Inza is a province located in Southwestern Colombia within the greater Department of Cauca. As you make the drive from La Plata to Inz, you follow the Rio Paez, and an eventual crossing over a suspension bridge lands you on the road to the the villages whose coffees make up this blend. Like much of Colombia, Cauca is home to some very high altitude farms, many breaching the 2000 meter mark. This particular lot is a blend of coffees from farms ranging 1700 - 2000+ meters, from a few of the neighboring Veredas within the region. The way we make up these regional blends is by cupping several samples from the individual farms, separating out those that meet a certain cup criteria, and then blending them together. It's a great benefit to us (and not to mention the cup) having this level of quality control with our Colombian blends. Wet processing is traditional in the region, many using old-style hand cranked pulpers, fermenting and washing in the same tank (the first pic is of a dual-use tank), and then drying out on raised, covered beds. This last part is key in facilitating even and gentle drying of the parchment, helping to keep the protective parchment layer intact as the internal moisture dips to 11% over the course of a few days to 2 weeks (depending on the micro-climate). Most farms have a healthy amount of Caturra planted, as well as some Timor hybrids (like Variedad Colombia and Tabi) in response to the major leaf rust outbreak in the 1980's. In cupping varietal separations we've found that cup quality is less tied to varietal than we imagined, meaning, we've found Timor hybrids that cup on par with Caturra at the same altitude. This is not always the case (there are rarely "one size fits all" examples in growing coffee!), but it is an important for us as buyers to keep in mind when approaching the ever-growing varietal debates.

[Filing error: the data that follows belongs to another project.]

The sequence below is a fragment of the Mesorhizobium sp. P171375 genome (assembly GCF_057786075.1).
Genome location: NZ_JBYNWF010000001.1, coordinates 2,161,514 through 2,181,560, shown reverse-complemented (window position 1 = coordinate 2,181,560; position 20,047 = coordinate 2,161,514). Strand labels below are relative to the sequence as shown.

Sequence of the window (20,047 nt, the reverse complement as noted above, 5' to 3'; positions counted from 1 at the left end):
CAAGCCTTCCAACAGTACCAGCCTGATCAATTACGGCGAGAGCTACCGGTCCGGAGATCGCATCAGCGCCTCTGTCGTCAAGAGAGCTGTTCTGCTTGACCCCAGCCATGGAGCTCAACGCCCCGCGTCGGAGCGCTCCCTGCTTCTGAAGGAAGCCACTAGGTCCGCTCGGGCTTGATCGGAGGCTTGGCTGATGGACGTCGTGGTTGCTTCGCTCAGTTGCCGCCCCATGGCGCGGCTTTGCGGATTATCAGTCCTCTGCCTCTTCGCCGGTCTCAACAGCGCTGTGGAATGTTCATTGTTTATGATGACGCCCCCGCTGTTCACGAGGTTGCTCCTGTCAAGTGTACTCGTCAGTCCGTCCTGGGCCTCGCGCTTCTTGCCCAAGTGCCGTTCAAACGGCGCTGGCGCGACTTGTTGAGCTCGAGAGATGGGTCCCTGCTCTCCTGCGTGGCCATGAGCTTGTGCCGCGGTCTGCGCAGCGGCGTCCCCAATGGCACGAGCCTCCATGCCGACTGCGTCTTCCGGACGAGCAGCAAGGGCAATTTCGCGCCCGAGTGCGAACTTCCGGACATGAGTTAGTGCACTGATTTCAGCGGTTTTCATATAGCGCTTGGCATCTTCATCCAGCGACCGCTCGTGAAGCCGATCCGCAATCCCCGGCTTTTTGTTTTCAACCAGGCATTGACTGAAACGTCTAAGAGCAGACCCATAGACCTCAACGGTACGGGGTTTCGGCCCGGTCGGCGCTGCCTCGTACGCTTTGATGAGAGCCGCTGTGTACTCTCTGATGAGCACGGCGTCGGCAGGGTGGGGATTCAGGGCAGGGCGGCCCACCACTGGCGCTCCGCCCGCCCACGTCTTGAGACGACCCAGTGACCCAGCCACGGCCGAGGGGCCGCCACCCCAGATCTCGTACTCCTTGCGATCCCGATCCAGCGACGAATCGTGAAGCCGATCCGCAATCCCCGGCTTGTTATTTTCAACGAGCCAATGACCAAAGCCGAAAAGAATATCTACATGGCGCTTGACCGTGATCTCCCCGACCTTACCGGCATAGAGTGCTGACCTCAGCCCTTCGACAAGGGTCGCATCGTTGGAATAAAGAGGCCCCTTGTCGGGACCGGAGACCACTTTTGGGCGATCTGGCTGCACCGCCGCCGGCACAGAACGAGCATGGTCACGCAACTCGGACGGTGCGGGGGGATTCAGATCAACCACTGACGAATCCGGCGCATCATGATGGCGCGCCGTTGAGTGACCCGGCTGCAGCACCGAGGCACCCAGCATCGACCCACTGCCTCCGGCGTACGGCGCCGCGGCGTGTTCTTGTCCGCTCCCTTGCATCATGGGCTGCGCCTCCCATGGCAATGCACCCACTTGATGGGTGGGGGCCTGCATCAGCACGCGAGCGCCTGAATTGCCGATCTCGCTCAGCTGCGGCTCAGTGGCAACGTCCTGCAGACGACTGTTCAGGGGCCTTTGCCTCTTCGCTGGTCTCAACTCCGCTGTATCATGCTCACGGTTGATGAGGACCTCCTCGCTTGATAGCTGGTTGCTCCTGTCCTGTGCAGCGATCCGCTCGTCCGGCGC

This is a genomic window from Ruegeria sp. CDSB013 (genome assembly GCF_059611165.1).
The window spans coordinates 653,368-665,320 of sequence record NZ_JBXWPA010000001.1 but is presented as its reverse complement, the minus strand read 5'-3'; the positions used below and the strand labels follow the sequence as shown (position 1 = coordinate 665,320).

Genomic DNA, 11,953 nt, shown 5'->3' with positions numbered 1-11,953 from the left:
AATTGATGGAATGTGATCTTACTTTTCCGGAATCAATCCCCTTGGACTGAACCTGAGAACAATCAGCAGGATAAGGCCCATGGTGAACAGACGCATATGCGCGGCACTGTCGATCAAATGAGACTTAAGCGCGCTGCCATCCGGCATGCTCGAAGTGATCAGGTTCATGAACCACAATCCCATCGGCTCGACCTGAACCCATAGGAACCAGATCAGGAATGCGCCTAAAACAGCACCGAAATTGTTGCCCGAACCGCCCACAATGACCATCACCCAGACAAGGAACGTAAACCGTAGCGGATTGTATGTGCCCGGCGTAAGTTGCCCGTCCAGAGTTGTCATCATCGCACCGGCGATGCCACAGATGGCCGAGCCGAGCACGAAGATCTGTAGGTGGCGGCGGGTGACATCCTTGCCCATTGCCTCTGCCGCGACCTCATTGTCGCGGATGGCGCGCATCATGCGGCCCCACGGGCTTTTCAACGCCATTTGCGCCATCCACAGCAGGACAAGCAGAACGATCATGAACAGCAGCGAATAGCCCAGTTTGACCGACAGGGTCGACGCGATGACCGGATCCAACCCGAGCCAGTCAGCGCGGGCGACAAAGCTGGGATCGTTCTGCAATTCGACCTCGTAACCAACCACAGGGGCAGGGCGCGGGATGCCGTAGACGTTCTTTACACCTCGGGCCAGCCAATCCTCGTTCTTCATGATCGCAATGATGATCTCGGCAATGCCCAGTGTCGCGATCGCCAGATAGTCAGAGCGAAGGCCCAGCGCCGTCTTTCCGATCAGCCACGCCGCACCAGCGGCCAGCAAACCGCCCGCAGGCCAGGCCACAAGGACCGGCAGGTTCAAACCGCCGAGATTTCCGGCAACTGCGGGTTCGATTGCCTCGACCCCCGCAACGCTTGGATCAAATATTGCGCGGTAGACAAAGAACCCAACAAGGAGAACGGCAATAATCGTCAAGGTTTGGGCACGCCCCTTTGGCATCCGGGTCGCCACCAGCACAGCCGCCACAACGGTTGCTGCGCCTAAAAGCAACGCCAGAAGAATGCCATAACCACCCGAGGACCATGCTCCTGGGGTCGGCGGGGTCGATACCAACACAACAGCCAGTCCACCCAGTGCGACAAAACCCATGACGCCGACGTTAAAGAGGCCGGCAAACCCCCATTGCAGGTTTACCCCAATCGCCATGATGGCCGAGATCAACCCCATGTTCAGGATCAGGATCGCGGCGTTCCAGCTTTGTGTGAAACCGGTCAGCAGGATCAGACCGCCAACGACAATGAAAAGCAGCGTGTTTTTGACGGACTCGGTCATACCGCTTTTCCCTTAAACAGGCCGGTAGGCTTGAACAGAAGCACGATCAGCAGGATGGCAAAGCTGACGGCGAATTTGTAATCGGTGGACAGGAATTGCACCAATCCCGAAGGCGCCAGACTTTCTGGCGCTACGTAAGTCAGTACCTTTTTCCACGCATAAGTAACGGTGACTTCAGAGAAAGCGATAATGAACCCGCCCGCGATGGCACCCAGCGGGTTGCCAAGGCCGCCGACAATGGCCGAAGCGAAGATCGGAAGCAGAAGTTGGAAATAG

City to City+, the dry fragrance displays a nice blend of honey and panella sugar sweetness, with a almond/cherry note that reminds me of Amaretto candy. The wet aroma emits a dense smell of dark honey, near floral, a sweetness that lingers in the steam when breaking through the wet crust. This is accompanied by a fruited smell of raisin or dark dried plum smell drifting up in the steam off the break. Acidity is out front with this coffee, making a lasting impression on the cup profile. It's definitely of a citric nature, with tartness providing a pleasant accent to underlying raw cane juice sweetness. As the cup cools, the raw honey sensed in the aroma comes into focus, capturing the flavor of honey that's been whipped with the comb. The lemon flavor is persistent, and has a flavor of lemonade sweetened with panella sugar (a reduction of raw cane juice that we always bring back from our Colombia trips...a product we dream of making available on Sweet Maria's!). Truly a delicious brewed cup, profuse sweetness, and mild fruit complexity all the way up to Full City. Full City roasts develop syrupy chocolate tones, with cinnamon powder highlights. These deeper roast will double nicely as a single origin espresso too.